For interconnecting parts inside high-frequency devices and/or instruments and also interconnections between high-frequency devices and instruments, it is necessary to connect two different high-frequency transmission lines to each other at many locations.

High-frequency devices and instruments or high-frequency transmission lines on multilayer circuit boards are interconnected usually by high-frequency coaxial connectors for input/output of signals. However, using high-frequency coaxial connectors tends to increase the system cost.

FIG. 23 of the accompanying drawings shows in exploded perspective a connection structure according to prior art 1 for interconnecting a coaxial cable 6 and a multilayer circuit board 2 having a stripline thereon without any coaxial connector in use, as disclosed in Japanese laid-open patent publication No. 2001-102817.

In FIG. 23, the multilayer circuit board 2 has conductive layers shown shaded. In some of the accompanying drawings, all conductive layers of circuit boards are shown shaded for distinguishing themselves clearly.

FIG. 24 of the accompanying drawings shows in perspective, partly broken away, a portion of the connection structure illustrated in FIG. 23.

In FIGS. 23 and 24, a central conductor 8 of a coaxial cable 6 is inserted into a via hole 4 in a multilayer circuit board 2 having a triplate stripline disposed thereon, and electrically connected to the via hole 4 by a solder body 10. The multilayer circuit board 2 has an upper ground pattern (ground conductor) 12 electrically connected to an outer conductor 14 of the coaxial cable 6 by a solder body 16. The multilayer circuit board 2 also has a lower ground pattern 20 electrically connected to the upper ground pattern 12 by a ground via hole 22.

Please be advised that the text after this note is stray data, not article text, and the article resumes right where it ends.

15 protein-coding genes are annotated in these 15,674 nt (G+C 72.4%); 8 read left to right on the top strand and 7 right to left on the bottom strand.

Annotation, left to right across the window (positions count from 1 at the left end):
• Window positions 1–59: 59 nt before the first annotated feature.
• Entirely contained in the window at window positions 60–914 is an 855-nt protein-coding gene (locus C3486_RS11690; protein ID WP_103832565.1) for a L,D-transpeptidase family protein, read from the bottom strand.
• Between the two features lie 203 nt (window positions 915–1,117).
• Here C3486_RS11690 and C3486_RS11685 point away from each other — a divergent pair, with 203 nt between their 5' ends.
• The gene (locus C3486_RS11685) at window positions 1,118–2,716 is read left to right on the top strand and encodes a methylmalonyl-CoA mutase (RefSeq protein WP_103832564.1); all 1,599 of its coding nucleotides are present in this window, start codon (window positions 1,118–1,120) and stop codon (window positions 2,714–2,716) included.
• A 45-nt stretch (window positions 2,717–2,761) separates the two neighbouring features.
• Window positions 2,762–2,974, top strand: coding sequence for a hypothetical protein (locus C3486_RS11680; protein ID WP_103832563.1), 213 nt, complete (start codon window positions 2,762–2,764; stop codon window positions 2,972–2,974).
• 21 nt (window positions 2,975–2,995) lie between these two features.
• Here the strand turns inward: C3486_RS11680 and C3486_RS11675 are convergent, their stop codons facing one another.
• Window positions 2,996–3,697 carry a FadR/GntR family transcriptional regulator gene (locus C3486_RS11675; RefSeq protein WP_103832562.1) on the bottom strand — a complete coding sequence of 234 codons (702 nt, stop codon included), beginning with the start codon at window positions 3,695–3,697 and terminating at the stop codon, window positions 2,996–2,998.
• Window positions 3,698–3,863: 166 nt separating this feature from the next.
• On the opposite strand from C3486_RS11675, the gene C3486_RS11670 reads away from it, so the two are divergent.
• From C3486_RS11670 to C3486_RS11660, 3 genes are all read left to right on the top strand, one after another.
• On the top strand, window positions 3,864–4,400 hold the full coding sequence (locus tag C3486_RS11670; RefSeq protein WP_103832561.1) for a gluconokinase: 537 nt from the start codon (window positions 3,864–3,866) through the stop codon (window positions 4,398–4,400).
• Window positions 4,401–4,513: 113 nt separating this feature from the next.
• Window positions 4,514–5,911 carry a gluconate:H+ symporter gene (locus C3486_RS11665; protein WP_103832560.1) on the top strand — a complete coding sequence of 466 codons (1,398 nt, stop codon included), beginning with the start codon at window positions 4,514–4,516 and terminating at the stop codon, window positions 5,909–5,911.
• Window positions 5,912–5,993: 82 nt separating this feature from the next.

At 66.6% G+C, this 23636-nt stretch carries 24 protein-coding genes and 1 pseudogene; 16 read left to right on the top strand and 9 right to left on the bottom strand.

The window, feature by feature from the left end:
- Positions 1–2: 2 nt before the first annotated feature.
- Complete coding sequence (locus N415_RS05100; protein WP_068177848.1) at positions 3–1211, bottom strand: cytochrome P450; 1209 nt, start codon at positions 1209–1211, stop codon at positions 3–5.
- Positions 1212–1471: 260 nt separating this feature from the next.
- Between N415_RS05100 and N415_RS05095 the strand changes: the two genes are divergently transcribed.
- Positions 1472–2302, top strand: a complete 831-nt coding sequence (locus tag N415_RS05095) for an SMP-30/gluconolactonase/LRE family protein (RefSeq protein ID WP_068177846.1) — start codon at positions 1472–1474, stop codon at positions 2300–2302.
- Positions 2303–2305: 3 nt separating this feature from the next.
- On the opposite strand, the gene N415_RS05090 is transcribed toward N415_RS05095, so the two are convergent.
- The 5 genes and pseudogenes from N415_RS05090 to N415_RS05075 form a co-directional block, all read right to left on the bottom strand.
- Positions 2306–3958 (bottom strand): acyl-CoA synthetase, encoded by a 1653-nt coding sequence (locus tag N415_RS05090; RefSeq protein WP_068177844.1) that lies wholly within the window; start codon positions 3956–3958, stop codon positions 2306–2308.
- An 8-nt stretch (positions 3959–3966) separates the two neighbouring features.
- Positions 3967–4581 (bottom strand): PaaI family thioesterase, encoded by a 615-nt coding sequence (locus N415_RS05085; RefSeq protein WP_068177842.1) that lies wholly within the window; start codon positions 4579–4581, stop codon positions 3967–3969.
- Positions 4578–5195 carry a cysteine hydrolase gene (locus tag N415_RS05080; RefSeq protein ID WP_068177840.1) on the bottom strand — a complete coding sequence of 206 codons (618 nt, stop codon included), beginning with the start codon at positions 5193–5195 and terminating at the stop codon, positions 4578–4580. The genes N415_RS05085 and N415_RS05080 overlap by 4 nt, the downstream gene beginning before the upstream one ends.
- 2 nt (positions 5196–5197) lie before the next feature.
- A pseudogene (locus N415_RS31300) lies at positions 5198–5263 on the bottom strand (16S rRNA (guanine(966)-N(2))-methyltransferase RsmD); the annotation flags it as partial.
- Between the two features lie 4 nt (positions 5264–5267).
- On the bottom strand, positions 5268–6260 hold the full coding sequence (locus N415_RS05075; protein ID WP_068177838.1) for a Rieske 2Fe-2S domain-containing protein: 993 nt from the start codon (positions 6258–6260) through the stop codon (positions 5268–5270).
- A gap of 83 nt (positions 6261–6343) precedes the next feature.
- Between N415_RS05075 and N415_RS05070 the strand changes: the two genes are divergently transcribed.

The term “via hole” used herein means a plated through hole with lands, interconnecting conductive layers of a multilayer circuit board.

With the connection structure shown in FIGS. 23 and 24, the central conductor 8 of the coaxial cable 6 and a signal conductor 24 which serves as a signal line of the multilayer circuit board 2 are electrically connected to each other, and the outer conductor 14 of the coaxial cable 6 and the ground patterns 12, 20 of the multilayer circuit board 2 are electrically connected to each other.

FIG. 25 of the accompanying drawings shows in exploded perspective a connection structure according to prior art 2 for interconnecting a coaxial cable 6 and a multilayer circuit board 32 having a microstrip line thereon without any coaxial connector in use.

FIG. 26 of the accompanying drawings shows in perspective, partly broken away, a portion of the connection structure illustrated in FIG. 25.

As shown in FIGS. 25 and 26, a strip end of a central conductor 8 of a coaxial cable 6 is electrically connected by a solder body 36 to the pattern of a signal conductor 34 of a multilayer circuit board 32. The multilayer circuit board 32 has a ground pattern 38 electrically connected to an outer conductor 14 of the coaxial cable 6 by a solder body 16. The multilayer circuit board 2 also has another ground pattern 40 electrically connected to the ground pattern 38 by ground via holes 42.

According to the prior art 1 and the prior art 2, no expensive coaxial connector is used to interconnect the coaxial cable 6 and the signal conductor 24 and the ground 12 of the multilayer circuit board 2 or the coaxial cable 6 and the signal conductor 34 and the ground 38 of the multilayer circuit board 32.

However, the high-frequency transmission line connecting systems according to the prior art 1 and the prior art 2 have various problems as described below.

First, the high-frequency transmission line connecting system according to the prior art 1 shown in FIGS. 23 and 24 has the following drawbacks:

Since the central conductor 8 of the coaxial cable 6 needs a certain length of its bare wire strip to be soldered, the bare wire strip holds a large stray inductance which leads to an impedance mismatch, and also causes a large reflection loss.

Because the multilayer circuit board 2 has the via hole 4 in which the central conductor 8 of the coaxial cable 6 is inserted, a large stray capacitance is also formed between the via hole 4 and the ground patterns in the vicinity of the via hole 4. The large stray capacitance also leads to an impedance mismatch and gives rise to a large reflection loss.